14. Carolina Panthers (7-9): Kenny Vaccaro, FS, Texas
Pairing Vaccaro with Charles Godfrey in the Panthers' defensive backfield would give the team an outstanding set of safeties. Vaccaro is a smart, instinctive safety that plays the run well and can cover. He is easily the most polished safety, and may get overlooked after being on a subpar Longhorns defense.
15. New Orleans Saints (7-9): Alec Ogletree, ILB, Georgia
Ogletree has the speed to play outside or inside, and that kind of versatility is just what the Saints need. The defense was atrocious last year and will switch to a 3-4 scheme if Rob Ryan is hired (h/t ESPN). That bodes well for Ogletree, who would instantly upgrade New Orleans' defense and join Jonathan Vilma and Curtis Lofton in a loaded linebacker corps.
16. St. Louis Rams (7-8-1): Sharrif Floyd, DT, Florida
A stellar 2012 draft set up the Rams with two first-round picks as the franchise's promising rebuilding project continues. Plenty of offensive weapons are still progressing, which gives St. Louis the chance to bolster its defensive line with the selection of Floyd, who is arguably the best at his position.
17. Pittsburgh Steelers (8-8): Dion Jordan, DE/OLB, Oregon
Jordan's skills translate well to Dick LeBeau's 3-4 scheme. The Steelers are aging in certain areas of the defense, and need an infusion of young depth to secure the future. Another benefit of this move would be that Jordan could learn behind Lamarr Woodley and James Harrison while also making an impact when given opportunities.
18. Dallas Cowboys (8-8): Sheldon Richardson, DT, Missouri
Nose tackle Jay Ratliff is fantastic, but he has trouble staying on the field due to injury. Ratliff was also recently arrested for driving while intoxicated (h/t ESPN Dallas). Combine that with the switch to a 4-3 under Monte Kiffin, and the Cowboys seriously need defensive linemen. Richardson is relentless, and has the quickness and motor to succeed right away in the NFL—especially alongside Ratliff.
19. New York Giants (9-7): Corey Lemonier, DE, Auburn
Check out this tweet by B/R's draft expert Matt Miller:
Report: Three NFL sources I spoke to this morning have Corey Lemonier as their top DE prospect. I have him in Round 2. Time to re-evaluate— Matt Miller (@nfldraftscout) February 5, 2013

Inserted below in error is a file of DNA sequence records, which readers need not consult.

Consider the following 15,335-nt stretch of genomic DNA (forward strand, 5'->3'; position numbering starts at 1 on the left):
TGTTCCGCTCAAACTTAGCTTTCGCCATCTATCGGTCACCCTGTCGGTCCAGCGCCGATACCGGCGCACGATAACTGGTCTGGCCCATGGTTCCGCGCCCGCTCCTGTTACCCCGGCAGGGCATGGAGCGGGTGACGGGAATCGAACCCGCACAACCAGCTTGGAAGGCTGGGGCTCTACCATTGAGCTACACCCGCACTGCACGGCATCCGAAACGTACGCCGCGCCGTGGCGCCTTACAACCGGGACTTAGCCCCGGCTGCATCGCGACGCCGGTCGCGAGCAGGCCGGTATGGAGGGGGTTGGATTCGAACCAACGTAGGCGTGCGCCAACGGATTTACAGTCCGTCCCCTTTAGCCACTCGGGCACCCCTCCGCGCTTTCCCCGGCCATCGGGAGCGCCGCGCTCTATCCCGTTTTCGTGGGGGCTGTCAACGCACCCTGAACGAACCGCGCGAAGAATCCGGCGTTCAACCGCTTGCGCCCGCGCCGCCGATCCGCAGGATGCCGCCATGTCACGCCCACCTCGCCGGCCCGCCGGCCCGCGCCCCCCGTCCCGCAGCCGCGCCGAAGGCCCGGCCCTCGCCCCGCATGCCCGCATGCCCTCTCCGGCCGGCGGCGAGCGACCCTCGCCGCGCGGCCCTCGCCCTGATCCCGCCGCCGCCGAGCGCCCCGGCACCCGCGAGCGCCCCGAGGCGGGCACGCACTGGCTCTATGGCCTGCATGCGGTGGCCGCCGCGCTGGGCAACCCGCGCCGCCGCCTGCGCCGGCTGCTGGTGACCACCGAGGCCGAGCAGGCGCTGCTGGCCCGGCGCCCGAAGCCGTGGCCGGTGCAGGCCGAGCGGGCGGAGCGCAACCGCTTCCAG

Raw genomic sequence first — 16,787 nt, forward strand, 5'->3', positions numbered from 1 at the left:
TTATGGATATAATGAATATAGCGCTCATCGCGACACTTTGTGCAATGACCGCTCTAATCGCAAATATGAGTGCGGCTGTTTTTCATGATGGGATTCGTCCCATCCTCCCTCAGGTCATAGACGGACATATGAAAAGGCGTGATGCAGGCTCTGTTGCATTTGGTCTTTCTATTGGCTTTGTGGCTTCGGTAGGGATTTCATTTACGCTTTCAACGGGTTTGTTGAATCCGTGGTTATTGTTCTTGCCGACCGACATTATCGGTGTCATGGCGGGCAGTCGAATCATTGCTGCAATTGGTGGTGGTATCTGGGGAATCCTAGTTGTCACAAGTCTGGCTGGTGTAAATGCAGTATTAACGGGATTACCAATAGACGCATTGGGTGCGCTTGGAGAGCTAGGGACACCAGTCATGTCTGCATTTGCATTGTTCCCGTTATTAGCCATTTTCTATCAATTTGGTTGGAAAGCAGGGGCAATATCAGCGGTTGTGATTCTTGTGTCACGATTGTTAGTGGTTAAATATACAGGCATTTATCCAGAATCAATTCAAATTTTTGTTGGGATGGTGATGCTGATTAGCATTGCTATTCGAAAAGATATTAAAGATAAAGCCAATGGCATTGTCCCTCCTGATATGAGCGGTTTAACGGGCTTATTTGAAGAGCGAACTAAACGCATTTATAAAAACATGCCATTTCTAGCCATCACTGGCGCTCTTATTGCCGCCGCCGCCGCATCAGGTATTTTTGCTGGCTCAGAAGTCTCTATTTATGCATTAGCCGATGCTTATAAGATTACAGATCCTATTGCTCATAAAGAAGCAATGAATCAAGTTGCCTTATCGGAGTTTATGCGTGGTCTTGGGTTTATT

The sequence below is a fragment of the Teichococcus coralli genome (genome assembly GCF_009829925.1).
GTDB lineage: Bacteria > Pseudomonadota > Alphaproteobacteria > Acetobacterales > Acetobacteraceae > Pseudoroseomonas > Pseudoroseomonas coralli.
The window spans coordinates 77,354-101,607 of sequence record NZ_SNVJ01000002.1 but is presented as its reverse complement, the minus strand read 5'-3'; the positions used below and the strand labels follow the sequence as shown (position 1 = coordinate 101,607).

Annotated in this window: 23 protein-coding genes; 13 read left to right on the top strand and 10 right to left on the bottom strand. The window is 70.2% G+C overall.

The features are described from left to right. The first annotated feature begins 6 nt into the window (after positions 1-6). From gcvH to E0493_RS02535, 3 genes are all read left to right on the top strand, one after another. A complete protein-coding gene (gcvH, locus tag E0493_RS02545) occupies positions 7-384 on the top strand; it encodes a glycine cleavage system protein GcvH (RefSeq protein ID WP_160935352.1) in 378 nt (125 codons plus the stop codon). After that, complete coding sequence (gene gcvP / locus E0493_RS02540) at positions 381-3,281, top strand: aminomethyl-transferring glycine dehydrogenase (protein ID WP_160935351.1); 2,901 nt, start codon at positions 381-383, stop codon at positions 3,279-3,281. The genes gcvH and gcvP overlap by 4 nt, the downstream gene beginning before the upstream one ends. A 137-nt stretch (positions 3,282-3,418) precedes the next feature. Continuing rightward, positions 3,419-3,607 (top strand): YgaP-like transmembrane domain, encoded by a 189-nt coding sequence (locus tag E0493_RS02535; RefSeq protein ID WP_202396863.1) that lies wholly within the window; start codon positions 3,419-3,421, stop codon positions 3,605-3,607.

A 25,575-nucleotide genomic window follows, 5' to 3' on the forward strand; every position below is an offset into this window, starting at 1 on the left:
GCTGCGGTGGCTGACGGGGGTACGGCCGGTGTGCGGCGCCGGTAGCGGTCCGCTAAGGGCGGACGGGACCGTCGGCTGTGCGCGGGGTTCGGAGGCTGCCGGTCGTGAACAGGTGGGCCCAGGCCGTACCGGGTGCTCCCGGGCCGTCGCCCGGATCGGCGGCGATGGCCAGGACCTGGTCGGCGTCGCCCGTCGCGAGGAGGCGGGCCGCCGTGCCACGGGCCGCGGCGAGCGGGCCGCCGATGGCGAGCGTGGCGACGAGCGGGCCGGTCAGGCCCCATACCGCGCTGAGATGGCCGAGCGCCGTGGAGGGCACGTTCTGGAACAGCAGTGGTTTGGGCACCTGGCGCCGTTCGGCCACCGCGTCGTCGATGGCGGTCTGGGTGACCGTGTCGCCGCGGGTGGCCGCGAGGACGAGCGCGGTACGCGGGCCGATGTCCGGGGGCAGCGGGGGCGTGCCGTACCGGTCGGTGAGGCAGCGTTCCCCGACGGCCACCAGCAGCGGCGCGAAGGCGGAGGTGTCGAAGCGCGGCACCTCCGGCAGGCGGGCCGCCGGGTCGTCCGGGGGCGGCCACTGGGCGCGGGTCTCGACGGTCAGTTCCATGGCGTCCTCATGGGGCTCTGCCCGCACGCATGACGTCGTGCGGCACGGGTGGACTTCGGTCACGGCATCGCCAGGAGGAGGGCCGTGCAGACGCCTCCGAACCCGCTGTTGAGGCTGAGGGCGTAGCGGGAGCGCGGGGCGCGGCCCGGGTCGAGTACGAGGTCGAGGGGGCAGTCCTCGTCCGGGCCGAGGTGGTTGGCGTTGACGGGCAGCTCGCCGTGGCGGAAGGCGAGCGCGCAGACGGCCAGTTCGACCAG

Something tells me that Lemonier may be just what the Giants need, as they uncharacteristically struggled to get pressure in 2012 and are aging up front with the exception of Jason Pierre-Paul.
20. Chicago Bears (10-6): Zach Ertz, TE, Stanford
Marc Trestman's West Coast offense depends on timing and execution. Ertz is the most complete tight end in the draft and ran a version of the pro-style scheme with the Cardinal under David Shaw. He is a strong blocker and a serious pass-catching threat that would help QB Jay Cutler a lot.
21. Cincinnati Bengals (10-6): Keenan Allen, WR, California
Another stellar year by the defense and plenty of cap room should keep the Bengals' nucleus intact. That means focus can shift to the offense, where Allen would provide a dangerous target opposite superstar receiver A.J. Green.
22. St. Louis Rams (via Washington Redskins): Tyler Eifert, TE, Notre Dame
The best pure receiving tight end coming out, the former Fighting Irish standout should see his stock rise as April approaches. Giving Sam Bradford more weapons in the passing game will only help, and Eifert can stretch the field down the seam to open up opportunities for others underneath.
23. Minnesota Vikings (10-6): Terrance Williams, WR, Baylor
Free agency seems like a place the Vikings could land a wide receiver, but going the draft route will be much less expensive. Williams shined as a senior for the Bears, averaging nearly 19 yards per catch on 97 grabs, which included 12 touchdowns. He may go higher than this slot after workouts.
24. Indianapolis Colts (11-5): Arthur Brown, ILB, Kansas State
Pairing Brown alongside Jerrell Freeman in the heart of the Colts' defense would instantly improve one of the league's worst units against the run in 2012. Brown is a flat-out playmaker who has sideline-to-sideline range and can tackle in the open field with the best of them.